31st Jan 2018, 15:02

You are clearly confusing ease of repair with reliability. They are not the same thing.

Yeah, older cars with their primitive technology can be repaired by just about anyone who knows which end of a wrench to use. That does not make them MORE reliable.

31st Jan 2018, 19:24

I think the real mental block on new modern era cars, is more about price on this particular discussion board, than not actually being fixable. We knew going in as new first owners what we were getting ourselves into. We are busy people and simply pay the price of admission on keeping our brand choices in top shape. I would rather do very well at work and not deal with it. Less likely to get declined on warranty if the very new car dealership that represents the manufacturer does the work and keeps up to date records. If not, I still do not feel like working on them today. It was cake years ago. Open the hood today, it's literally hard to get to everything. I will do minor jobs such as batteries, bulbs, wiper blades, topping off fluids, new key fob battery perhaps and doing its reset steps. My thoughts, invest in a nice scanner to narrow down needs. I do not like taking advantage of an Autozone scanner knowing that I am not buying their parts, I am actually having it fixed by others. Not nice to do to a merchant. A scanner is a good investment. You can therefore show codes you found and compare.

1st Feb 2018, 04:58

No, there isn't any confusion between comparing an old car's reliability to its easier repairs.

The point being made is that old cars don't have the many more things that can fail on a new car.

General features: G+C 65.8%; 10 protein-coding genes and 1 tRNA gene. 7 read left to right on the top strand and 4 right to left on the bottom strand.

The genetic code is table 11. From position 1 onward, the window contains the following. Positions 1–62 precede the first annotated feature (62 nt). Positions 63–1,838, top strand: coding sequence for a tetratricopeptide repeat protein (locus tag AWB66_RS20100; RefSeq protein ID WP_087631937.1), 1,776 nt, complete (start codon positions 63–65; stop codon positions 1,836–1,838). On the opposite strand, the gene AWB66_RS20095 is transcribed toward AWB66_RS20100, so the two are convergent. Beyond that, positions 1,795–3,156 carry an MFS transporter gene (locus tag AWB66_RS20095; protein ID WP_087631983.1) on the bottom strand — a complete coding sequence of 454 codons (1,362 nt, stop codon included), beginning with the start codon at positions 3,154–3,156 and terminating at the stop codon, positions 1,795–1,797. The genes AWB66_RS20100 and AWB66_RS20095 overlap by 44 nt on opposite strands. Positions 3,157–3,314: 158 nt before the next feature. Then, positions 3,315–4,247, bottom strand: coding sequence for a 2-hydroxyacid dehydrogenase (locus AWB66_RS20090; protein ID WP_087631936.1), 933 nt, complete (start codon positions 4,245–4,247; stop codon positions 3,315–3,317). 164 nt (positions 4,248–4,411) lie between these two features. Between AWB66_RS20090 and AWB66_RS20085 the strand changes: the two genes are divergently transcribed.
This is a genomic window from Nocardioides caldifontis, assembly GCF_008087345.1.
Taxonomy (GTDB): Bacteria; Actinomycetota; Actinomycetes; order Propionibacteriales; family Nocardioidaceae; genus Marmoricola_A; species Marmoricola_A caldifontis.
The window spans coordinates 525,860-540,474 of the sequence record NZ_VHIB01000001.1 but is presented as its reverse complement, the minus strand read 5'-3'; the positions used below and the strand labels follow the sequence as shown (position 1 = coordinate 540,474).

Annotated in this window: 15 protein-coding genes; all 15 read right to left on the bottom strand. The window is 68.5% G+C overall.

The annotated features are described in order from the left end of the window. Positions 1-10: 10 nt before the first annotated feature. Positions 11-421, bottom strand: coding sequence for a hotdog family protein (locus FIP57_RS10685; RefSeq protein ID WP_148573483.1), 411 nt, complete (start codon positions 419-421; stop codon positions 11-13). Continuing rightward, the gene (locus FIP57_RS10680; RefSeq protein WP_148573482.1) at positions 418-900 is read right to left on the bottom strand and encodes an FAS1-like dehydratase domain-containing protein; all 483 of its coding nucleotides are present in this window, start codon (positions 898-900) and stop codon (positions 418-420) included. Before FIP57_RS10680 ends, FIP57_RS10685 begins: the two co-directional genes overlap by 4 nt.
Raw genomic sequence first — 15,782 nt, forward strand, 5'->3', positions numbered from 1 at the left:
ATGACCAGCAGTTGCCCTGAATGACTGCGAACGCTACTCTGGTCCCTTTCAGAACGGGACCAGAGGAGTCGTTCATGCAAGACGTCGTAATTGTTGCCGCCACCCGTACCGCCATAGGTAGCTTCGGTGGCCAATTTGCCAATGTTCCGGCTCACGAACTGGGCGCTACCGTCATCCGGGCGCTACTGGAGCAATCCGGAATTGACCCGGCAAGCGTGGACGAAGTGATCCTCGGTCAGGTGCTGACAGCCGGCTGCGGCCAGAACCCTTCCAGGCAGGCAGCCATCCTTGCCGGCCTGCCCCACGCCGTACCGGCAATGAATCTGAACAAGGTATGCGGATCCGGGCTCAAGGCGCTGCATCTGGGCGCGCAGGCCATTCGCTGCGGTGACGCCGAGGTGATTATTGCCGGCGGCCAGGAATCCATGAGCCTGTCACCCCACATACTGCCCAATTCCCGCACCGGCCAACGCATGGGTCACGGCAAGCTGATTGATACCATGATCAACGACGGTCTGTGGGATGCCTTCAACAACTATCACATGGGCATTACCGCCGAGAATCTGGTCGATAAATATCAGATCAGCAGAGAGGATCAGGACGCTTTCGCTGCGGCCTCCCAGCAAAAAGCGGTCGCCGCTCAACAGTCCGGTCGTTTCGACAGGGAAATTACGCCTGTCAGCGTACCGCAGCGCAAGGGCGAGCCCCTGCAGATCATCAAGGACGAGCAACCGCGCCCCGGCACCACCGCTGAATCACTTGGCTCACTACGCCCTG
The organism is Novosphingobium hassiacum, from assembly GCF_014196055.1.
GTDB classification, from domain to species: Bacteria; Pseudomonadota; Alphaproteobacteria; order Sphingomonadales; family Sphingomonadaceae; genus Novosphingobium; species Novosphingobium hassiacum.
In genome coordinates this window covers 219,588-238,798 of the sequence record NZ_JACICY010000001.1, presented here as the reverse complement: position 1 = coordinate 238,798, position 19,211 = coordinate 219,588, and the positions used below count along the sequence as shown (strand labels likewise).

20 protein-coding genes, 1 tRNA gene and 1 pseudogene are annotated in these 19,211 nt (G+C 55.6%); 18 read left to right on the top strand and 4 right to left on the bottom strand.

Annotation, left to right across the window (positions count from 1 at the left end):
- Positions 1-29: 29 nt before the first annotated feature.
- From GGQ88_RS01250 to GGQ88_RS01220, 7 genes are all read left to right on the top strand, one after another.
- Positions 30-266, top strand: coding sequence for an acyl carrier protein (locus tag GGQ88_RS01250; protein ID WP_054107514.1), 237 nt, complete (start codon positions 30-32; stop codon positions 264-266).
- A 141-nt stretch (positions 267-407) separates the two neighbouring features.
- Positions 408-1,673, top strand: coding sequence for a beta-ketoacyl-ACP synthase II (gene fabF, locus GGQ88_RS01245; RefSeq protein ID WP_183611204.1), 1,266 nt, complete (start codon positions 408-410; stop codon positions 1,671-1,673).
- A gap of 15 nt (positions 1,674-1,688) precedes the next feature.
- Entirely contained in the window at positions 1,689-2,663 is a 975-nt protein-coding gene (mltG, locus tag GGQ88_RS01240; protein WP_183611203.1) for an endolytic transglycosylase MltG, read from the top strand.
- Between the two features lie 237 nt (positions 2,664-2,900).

The question being made over and over to you is what is so unreliable about them.

If you can't reply to that, then there is no reason to keep going with this.

9th Mar 2019, 14:56

I think we can all agree that this conversation would not occur on the Lexus category. My IS300 2001 has 258,000 miles on the original trans and engine. Most reliable car I have personally owned. But thanks for confirming my thoughts about the Mercedes. Almost looked at a C300. What was I thinking?

10th Mar 2019, 23:30

The mere fact that new cars have "many more things" that can fail than the old cars did does not automatically mean that they WILL fail, contrary to what you keep insisting.

Your argument is specious: you may as well compare a horse-drawn carriage to a car. The carriage has less things to "fail", therefore that makes it more reliable and thus, better than the car, by your way of thinking.

12th Mar 2019, 12:17

Debates about old vs new cars go on forever on here. The fact is there are pros and cons to both older and newer cars - just comes down to what you prefer.

12th Mar 2019, 15:42

And after replying over a year later, you still "fail" to state what the reliability disadvantages are on an old car compared to a modern one... Imagine that.

13th Mar 2019, 15:32

What’s the reliability comparison of a car that’s 10-15 years old with 10,000 total miles on it, vs a one year old car with 20,000 miles already on it? An interesting reliability comparison to ponder. Old vs New.

13th Mar 2019, 18:24

Both would be reliable. Both are barely broken in. What's your point? My current vehicle is a 2002 with 130k on the clock. Pretty much broken in by now, body on frame, V8, rear wheel drive. Older technology. That's the way I like it. And you?

13th Mar 2019, 21:30

Not much of a comparison at all. There isn't a whole lot of change from a year old to a 10-15 year old car. A 30 year old comparison would be a little more like it.

14th Mar 2019, 01:53

An older car is gonna have rust issues regardless of low miles... and the newer car might have its first electronic fault :)